Email Provider Mailbox.org launches one-time passwords and custom domain support
Mailbox.org is a German email service that puts a strong focus on privacy and security. Among the features are full inbox encryption as well as minimal logging and retention of logs.
The service is not free but starts at â‚¬1 per month for 3 email aliases and 2 Gigabyte of online storage. A side-effect of this is that advertisement is not used by the service.
Mailbox.org introduced a set of new features recently. The first adds support for one-time passwords to the service. These passwords work only once before they are no longer valid. While you can always sign in with your main password, using a one-time password may make sense in certain situations, for instance when you are using a public computer or connect to a public network.
One-time passwords work in conjunction with YubiKeys which we have reviewed back in 2010 for the first time. So, whenever you want to sign in to your Mailbox account you connect the USB device to the computer to do so.
This however is only part of it. Mailbox.org has added a four-digit Pin to the process as well which you need to enter to complete the process. The idea here is that protection would be relatively weak if only the username and the one-time password of the Yubikey would be required.Â The pin adds another layer of protection to the process to improve security.
With the new feature enabled, you have three login options:
- Normal authentication using the account username and password.
- One-time password login or basic authentication.
- One-time password login only.
The system can only be used with Yubikeys ordered from Mailbox.org currently. The company stated in a blog post that it is working on a solution to add support for third-party Yubikeys as well.
The second change adds support for custom domains to the service. What is meant by that is that you can use Mailbox.org to create email addresses using domains that you own.
You do need to redirect the mail Namserver entries to Mailbox.org before you can do so though which means that you need to use the service for all email addresses of that domain.
Another restriction is that all email aliases from that domain will become available under the same Mailbox.org account. If that is not an issue, do the following to set it up:
- Log in to your Mailbox.org account and open the settings.
- There you find an option to add an external address under create aliases.
- Add a new email address using the domain name that you want to use.
- The system will display a security code that you need to add to the DNS record of the domain.
- Once that is out of the way, you need to set the correct MX records as well. The reason why you do not make the change immediately is that email will be rejected until the correct security code is set.
- The three servers that you need to add are: mxext1.mailbox.org, mxext2.mailbox.org, mxext3.mailbox.org with priorities 10, 10 and 20.
Both changes make sense and improve the usability and security of the service, at least for some users. It is worth nothing that both features require improvements in the future to improve their appear. The Yubikey implementation for instance requires support for third-party Yubikeys while the custom domain feature should support multi-user email addresses for custom domains.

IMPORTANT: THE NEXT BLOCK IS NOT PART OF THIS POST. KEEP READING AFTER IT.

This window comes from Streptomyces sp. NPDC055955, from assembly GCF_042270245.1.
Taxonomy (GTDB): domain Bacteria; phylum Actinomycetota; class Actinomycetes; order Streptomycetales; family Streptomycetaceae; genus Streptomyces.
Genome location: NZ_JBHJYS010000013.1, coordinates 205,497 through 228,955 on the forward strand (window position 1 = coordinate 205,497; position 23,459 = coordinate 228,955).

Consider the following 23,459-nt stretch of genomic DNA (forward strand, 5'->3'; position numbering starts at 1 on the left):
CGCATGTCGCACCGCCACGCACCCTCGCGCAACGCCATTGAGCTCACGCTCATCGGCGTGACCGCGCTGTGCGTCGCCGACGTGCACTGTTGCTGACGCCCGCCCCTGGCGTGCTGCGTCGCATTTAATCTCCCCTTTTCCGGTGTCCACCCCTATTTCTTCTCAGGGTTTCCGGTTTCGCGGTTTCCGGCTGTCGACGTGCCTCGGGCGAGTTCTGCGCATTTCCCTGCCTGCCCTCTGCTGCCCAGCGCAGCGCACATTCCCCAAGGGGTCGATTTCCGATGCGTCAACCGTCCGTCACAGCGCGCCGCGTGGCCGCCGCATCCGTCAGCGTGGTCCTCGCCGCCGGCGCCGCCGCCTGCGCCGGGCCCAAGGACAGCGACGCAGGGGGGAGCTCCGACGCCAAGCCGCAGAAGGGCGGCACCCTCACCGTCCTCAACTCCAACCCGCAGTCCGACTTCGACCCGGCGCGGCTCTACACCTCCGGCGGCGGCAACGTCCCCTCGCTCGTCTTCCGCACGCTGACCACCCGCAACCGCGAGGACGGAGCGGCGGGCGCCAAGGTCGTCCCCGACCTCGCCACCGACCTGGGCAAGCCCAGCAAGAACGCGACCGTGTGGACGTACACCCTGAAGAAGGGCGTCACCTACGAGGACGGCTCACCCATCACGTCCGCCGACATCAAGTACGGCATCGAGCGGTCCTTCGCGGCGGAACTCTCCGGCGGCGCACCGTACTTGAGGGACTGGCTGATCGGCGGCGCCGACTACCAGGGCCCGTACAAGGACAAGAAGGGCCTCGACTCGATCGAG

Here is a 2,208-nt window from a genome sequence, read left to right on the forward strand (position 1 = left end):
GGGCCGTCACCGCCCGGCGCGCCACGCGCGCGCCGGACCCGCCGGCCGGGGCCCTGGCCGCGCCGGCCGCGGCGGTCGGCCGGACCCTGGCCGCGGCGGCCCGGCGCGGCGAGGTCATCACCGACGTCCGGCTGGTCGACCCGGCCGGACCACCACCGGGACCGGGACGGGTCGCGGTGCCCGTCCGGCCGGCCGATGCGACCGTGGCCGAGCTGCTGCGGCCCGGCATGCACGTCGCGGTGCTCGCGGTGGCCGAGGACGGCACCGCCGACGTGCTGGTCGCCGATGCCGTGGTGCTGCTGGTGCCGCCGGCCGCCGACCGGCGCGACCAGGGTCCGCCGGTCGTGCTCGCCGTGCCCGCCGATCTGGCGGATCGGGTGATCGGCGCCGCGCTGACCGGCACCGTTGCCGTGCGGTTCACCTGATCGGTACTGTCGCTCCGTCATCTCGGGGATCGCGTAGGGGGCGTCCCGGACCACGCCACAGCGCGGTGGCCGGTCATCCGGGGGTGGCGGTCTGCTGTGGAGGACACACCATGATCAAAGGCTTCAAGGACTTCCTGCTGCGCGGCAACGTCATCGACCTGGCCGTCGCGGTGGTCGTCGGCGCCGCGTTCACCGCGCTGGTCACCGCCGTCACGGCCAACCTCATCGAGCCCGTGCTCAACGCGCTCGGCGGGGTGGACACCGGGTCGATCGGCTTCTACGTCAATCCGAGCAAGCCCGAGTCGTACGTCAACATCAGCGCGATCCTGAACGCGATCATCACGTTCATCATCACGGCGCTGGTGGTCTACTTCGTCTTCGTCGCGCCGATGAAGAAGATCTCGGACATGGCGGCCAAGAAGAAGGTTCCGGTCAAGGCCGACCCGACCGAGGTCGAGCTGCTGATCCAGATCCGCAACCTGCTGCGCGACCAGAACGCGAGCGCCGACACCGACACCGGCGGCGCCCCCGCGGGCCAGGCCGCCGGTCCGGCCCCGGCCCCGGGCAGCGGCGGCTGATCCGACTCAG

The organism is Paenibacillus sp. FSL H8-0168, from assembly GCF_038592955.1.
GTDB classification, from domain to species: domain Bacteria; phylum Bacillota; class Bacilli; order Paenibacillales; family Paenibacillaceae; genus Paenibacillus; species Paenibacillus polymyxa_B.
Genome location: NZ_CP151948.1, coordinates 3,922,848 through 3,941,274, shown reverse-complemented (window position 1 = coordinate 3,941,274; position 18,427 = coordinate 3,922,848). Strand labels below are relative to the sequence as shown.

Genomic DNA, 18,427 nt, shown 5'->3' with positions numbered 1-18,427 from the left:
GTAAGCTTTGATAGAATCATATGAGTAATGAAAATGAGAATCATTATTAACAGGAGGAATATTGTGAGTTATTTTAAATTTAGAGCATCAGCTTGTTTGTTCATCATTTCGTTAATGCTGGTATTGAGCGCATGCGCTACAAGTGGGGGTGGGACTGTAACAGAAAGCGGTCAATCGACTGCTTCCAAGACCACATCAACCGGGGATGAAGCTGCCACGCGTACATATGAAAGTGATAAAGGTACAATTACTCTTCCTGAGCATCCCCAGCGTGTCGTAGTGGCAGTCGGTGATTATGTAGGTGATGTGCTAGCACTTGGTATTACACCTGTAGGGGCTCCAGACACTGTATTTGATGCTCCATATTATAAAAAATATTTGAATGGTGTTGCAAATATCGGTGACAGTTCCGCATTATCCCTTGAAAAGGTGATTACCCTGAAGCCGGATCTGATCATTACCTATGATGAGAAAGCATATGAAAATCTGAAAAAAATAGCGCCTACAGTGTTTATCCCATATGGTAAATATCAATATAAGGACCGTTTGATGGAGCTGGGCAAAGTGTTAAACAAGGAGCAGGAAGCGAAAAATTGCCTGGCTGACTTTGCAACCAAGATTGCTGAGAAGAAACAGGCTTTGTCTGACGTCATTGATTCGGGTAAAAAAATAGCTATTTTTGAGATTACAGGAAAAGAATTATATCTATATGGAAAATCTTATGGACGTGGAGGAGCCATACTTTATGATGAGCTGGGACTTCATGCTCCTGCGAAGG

This service seems almost too good to be true (if their website is to be believed that is). Why haven’t I heard about it before? Why is there so little information when I type them into Google? What have I missed? What’s the catch?
Probably because they are German and while they have English translation of their site, they may focus on Germany mostly right now. Don’t really know. You can read the comments under the original review for pointers.
Although we are operating emailservices since 1992 (https://mailbox.org/en/history/), mailbox.org is a new Brand, that we launched only in February. Support for the english language is only live since less then 4 weeks, so the Traction in the english-speaking countrys has yet to be developed.
Since we launched english, our main focus is indeed the worldwide community of privacy-sensitive people (who speak english or german)
If you have any questions, feel free to ask them, I will try to answer as best as I can.
It would be nice to see a better implementation of external domains. Their page states you can’t use TLS with your own domains and I assume that they don’t use SPF or DKIM either, if it’s possible to send FROM your own domain and not just ON BEHALF OF your domain.
I’ll be keeping my eyes open, because I am definitely shopping around for a replacement to Google Apps, especially now that Microsoft has discontinued email hosting for your own domain.
“It would be nice to see a better implementation of external domains. Their page states you canâ€™t use TLS with your own domains and I assume that they donâ€™t use SPF or DKIM either”
SPF can be used with your own domains. I moved all my Google Apps domains to mailbox.org and I have SPF on all of them without any issues. You only need to copy the SPF records for mailbox.org and add it to the DNS for your own domains.
Mailbox is indeed an interesting emailing service, that provides a level of PGP integration but doesn’t goes to much needed extents – which is why some of my colleagues have avoided it in the past (especially when they want to import their external PGP keypairs).
At this junction of interoperability (of PGP and S/MIME) – I personally prefers Mailfence (https://www.mailfence.com) which does not only provides true end-to-end encryption and digital signing, but also gives full OpenPGP interoperability with a dedicated keystore.
However, Mailbox do holds its own plus’s when it comes to other shady services, especially like protonmail…